BFI unveils a huge archive of comedy curios | Watch films from the likes of Python and Morecambe & Wise for free

BFI unveils a huge archive of comedy curios

Watch films from the likes of Python and Morecambe & Wise for free

A treasure trove of comedy curios featuring the likes of Monty Python, Morecambe & Wise and Leonard Rossiter have been released online 

More than 60 films, ranging from one-minute clips to full-length features have been made available for free as part of the BFI’s ongoing Comedy Genius season.

Included in the collection are such rareties as:

Is This A Record?: A 22-minute 1973 film (pictured) introduced by Frank Muir and featuring the likes of Michael Palin, John Cleese, Terry Jones and Willie Rushton – all about the Guinness Book Of Records.

Le Petomane: Leonard Rossiter stars as Joseph Pujol, a 19th Century French music hall artist whose act was based around farting, in this  half-hour biographical comedy-drama from Hancock writers Ray Galton and Alan Simpson and made in 1979. 

The Boat:  A gentle 1975 comedy short from Scottish comedy legend Chic Murray, playing a man who inherits his uncle’s boat.

Arthur? Arthur!: Donald Pleasance is a nervous, bald, hen-pecked - and murderous - inventor leading a strange double life as a hirsute playboy running an introductions agency in this strange 1969 feature film  featuring a Terry-Thomas as a conman. The film was never released in UK cinemas.

Morecambe and Wise - Be Wise Don't Drink and Drive: The recently unearthed public information film, which we reported on in August.

Something Completely Different: A Spanish-language location report from the set of the Monty Python and the Holy Grail in 1974, produced by the Central Office of Information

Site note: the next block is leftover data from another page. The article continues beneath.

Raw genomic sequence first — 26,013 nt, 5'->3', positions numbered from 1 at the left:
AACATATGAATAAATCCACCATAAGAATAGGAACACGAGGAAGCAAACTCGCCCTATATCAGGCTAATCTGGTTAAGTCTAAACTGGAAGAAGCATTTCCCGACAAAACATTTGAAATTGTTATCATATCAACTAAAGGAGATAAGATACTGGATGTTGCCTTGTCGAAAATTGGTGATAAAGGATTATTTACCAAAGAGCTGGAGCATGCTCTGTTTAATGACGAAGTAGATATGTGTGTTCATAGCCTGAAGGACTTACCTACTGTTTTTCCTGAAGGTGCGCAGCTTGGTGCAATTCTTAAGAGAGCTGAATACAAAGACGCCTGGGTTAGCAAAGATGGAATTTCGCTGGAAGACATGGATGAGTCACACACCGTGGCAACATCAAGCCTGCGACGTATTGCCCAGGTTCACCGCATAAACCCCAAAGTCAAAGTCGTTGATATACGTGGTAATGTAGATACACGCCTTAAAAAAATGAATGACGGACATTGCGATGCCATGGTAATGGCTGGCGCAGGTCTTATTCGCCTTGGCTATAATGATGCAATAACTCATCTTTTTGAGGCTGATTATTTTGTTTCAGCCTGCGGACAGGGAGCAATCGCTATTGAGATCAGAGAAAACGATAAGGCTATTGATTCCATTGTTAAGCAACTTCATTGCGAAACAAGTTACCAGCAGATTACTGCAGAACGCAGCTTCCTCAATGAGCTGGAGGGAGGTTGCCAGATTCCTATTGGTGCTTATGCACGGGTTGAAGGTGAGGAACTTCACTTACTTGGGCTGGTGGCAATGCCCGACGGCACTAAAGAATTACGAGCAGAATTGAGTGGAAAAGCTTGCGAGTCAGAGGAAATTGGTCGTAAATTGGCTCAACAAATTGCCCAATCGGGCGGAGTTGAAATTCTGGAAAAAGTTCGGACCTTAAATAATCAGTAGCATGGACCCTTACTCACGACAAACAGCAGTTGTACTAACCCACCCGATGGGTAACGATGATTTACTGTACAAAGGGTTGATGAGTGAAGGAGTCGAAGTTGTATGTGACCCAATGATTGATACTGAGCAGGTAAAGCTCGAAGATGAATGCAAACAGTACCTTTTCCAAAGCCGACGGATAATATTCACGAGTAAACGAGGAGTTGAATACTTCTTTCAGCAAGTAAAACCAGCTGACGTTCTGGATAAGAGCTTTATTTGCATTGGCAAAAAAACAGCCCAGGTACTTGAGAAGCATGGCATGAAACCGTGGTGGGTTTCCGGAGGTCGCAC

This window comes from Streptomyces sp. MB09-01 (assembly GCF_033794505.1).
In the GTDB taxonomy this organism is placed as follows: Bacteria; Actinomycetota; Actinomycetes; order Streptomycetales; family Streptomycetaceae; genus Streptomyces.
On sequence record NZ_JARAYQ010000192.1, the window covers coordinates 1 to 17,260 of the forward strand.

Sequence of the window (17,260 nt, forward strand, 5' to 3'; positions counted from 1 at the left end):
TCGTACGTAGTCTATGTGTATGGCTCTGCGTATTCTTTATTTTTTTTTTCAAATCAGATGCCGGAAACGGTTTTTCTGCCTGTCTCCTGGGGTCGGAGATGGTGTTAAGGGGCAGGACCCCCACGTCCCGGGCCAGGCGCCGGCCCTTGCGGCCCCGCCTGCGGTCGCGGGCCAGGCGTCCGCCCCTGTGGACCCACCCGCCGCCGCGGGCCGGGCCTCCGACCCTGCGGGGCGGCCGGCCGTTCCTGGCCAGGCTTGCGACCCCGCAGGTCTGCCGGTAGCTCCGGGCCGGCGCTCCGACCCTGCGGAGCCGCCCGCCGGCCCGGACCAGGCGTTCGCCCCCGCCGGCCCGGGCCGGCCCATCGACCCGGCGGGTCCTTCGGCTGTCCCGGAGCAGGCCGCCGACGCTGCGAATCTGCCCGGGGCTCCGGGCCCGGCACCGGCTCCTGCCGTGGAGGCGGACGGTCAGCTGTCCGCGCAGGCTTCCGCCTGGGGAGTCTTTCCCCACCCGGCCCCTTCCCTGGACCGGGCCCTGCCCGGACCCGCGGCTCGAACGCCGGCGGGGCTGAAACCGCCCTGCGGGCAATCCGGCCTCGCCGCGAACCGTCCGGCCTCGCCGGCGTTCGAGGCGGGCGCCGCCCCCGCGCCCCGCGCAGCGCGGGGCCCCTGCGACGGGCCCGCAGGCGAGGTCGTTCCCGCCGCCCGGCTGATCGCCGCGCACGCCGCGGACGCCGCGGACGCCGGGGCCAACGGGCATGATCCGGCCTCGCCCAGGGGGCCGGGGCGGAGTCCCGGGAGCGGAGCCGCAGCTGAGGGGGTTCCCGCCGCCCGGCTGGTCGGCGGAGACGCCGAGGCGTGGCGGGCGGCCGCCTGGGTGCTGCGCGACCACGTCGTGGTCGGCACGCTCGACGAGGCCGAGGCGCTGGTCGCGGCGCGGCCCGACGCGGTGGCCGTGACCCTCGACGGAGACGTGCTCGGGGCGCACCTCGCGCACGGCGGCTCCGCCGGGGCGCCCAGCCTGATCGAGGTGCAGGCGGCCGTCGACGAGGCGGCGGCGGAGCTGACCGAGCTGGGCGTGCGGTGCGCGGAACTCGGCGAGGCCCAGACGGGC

The Ghost Train:  The incomplete  surviving footage of a 1931 film version of Arnold Ridley's railway station comedy thriller. Ridley, of course, would go on to play Private Godfrey in Dad's Army.

It All Goes To Show: Speaking of Dad’s Army, Arthur Lowe plays a  hen-pecked Margate town councillor in this 1970 comedy short.

Vintage news footage of Roy Hudd, Terry-Thomas, Charlie Drake and Bob Hope and some silent comedy shorts, dating back as far as 1899.

They are all available to view on the BFI website.

Other films are also available to rent, or view as part of a subscription, there, including a new strand highlighting the female pioneers of film comedy, from Clara Bow and Sarah Bernhardt to Katharine Hepburn and Mabel Normand. It ties in with a free exhibition about such stars at the BFI’s base on London’s Southbank.

• The BFI are are offering Chortle readers two for one tickets to hear Tracey Ullman in conversation at the BFI Southbank on Wednesday – juts quote Genius 241 when booking. More details are here.

Published: 12 Nov 2018

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